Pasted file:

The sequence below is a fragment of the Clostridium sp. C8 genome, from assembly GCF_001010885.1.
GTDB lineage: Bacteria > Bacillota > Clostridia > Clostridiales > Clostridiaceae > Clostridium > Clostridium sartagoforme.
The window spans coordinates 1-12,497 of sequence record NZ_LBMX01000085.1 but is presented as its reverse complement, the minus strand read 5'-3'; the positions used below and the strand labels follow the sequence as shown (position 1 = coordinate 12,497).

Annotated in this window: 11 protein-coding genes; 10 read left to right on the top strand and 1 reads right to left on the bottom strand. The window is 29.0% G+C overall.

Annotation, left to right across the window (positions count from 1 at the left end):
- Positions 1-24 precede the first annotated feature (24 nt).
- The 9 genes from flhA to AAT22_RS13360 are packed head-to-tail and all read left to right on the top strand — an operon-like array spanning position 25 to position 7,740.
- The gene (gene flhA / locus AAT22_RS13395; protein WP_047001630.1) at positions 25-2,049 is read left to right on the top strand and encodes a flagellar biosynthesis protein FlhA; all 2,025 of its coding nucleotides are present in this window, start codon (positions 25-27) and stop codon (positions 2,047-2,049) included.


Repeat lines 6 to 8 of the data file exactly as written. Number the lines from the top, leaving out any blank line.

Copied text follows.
- Positions 1-24 precede the first annotated feature (24 nt).
- The 9 genes from flhA to AAT22_RS13360 are packed head-to-tail and all read left to right on the top strand — an operon-like array spanning position 25 to position 7,740.
- The gene (gene flhA / locus AAT22_RS13395; protein WP_047001630.1) at positions 25-2,049 is read left to right on the top strand and encodes a flagellar biosynthesis protein FlhA; all 2,025 of its coding nucleotides are present in this window, start codon (positions 25-27) and stop codon (positions 2,047-2,049) included.